Rita Wilson was one of the first celebrities to reveal that she had tested positive for the novel coronavirus, but now, she’s opening up about the “extreme” side effects she experienced while taking the drug chloroquine during her illness.
Wilson’s husband Tom Hanks announced last month that he and his wife had tested positive for the virus. They recuperated while in Australia.
The couple has shared many updates with their fans as they recovered, and Wilson spoke to Gayle King on CBS This Morning on Tuesday to share more details about her recovery.
Wilson said she was “very tired, extremely achy, uncomfortable, didn’t want to be touched, and then the fever started” when she was sick with COVID-19, the disease caused by the virus.
“Chills like I’ve never had before. … Looking back, I also realized that I was losing my sense of taste and smell, which I didn’t realize it at the time,” she added.
She told King that her fever reached “close to 102” and that she had to take chloroquine, which has been used since the 1940s to prevent and treat malaria as well as to treat rheumatoid arthritis and lupus. It’s currently being used as a treatment for COVID-19, however its effectiveness has not yet been proven.
“About Day 9, they gave me chloroquine. And I know people have been talking about this drug, but I can only tell you that I don’t know if the drug worked or it was just time for the fever to break,” Wilson said.
Wilson went on to describe the side effects she says she experienced from chloroquine, which can include heart rhythm problems, severely low blood pressure and muscle or nerve damage.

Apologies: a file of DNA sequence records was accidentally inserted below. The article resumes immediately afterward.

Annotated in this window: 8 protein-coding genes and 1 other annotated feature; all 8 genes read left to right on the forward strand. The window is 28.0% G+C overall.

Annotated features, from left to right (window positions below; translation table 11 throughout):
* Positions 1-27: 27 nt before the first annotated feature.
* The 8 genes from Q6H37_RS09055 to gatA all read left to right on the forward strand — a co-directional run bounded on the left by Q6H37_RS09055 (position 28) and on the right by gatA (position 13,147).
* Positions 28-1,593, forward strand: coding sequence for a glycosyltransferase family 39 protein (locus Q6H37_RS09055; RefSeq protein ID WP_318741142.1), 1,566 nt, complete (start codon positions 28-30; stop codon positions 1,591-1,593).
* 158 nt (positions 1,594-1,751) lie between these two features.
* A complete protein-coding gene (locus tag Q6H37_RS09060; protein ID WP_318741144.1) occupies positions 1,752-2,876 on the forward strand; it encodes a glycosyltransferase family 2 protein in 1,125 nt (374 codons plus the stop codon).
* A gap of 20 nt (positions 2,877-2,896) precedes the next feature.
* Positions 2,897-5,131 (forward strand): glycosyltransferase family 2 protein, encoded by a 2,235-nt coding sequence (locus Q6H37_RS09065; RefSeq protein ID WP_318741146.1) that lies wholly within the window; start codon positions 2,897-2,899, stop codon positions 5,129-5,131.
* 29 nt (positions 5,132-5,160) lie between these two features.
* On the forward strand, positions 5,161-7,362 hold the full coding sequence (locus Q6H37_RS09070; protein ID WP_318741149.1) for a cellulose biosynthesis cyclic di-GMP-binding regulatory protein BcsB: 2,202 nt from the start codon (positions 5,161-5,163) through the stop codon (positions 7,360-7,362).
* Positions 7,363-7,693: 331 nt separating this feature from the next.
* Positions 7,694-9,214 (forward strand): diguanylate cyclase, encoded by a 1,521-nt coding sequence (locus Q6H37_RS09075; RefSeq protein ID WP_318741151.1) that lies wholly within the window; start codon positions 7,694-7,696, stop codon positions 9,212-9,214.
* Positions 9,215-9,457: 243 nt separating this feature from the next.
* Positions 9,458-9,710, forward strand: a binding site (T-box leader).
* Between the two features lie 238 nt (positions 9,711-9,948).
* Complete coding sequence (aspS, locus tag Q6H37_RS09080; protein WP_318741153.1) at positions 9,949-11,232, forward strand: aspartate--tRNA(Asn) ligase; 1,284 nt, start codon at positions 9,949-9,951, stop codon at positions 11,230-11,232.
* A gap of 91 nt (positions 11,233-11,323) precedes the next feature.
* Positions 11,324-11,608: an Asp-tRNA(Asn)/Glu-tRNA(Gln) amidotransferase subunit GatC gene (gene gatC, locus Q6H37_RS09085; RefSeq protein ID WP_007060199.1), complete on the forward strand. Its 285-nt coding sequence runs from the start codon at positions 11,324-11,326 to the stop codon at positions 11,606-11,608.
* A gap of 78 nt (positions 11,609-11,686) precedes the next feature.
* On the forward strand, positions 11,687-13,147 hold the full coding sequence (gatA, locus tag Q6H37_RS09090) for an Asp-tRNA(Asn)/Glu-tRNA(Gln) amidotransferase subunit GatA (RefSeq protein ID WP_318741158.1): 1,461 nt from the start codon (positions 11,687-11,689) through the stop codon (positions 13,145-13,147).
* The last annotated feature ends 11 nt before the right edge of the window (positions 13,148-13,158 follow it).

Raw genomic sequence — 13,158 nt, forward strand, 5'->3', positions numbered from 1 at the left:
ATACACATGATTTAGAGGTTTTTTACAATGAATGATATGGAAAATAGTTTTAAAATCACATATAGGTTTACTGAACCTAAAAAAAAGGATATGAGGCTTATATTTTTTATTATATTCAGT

“But my fever did break. But the chloroquine had such extreme side effects. I was completely nauseous and I had vertigo. I could not walk, and my muscles felt very weak. … I think people have to be very considerate about that drug. We don’t really know if it’s helpful in this case,” Wilson explained.Wilson said that her husband had “milder symptoms” than she did.
“He had milder symptoms. He didn’t have as high a fever. … He did not lose his sense of taste or smell. … But it still took us the same time to get through it,” Wilson told King.
Wilson said that they contracted the novel coronavirus from somebody they were both “exposed to at the same time.”
“It was somebody, they said, that Tom and I were both exposed to at the same time,” Wilson revealed. “We don’t know when that could’ve been or where. … But all I can say is all of our close contacts, family … on our work team, no one has tested positive.”
The 63-year-old actor said doctors have said she could be “immune” to the novel coronavirus now that she’s had it.
“Well, that’s what they told us and that’s what the belief is,” she said of possible immunity. “We recently have been part of a study where we’ve donated our blood, and we’re waiting to hear back if our antibodies will be helpful in developing a vaccine, but also if we are able to donate plasma that can be used as donation to other people who are suffering from the virus because we are immune.”
WATCH: In her first interview since her COVID-19 diagnosis, @RitaWilson says she’s feeling great — and giving back.
— CBS This Morning (@CBSThisMorning) April 14, 2020
While quarantined in Australia, Wilson posted a video of herself rapping along to Naughty By Nature’s Hip Hop Hooray on Instagram.
“When you came out online with Naughty By Nature, Rita, while you’re still in recovery, that went viral just like that,” King told Wilson.
Wilson said she’s always loved Hip Hop Hooray and that it took her one month to learn all the lyrics.
“I had to go onto the urban slang dictionary to learn what certain things meant. And then I just — I was sitting there in quarantine. … And I thought, ‘Oh, maybe I should do this for a brain exercise and see if I still remember the lyrics,’” Wilson said.
She said members of Naughty By Nature saw her video, and they decided to team up to remix the song to raise money for musicians affected by the pandemic.
“This was great because any time you stream it, that translates into money, and all of that money will go into the MusiCares COVID-19 Relief Fund,” Wilson explained.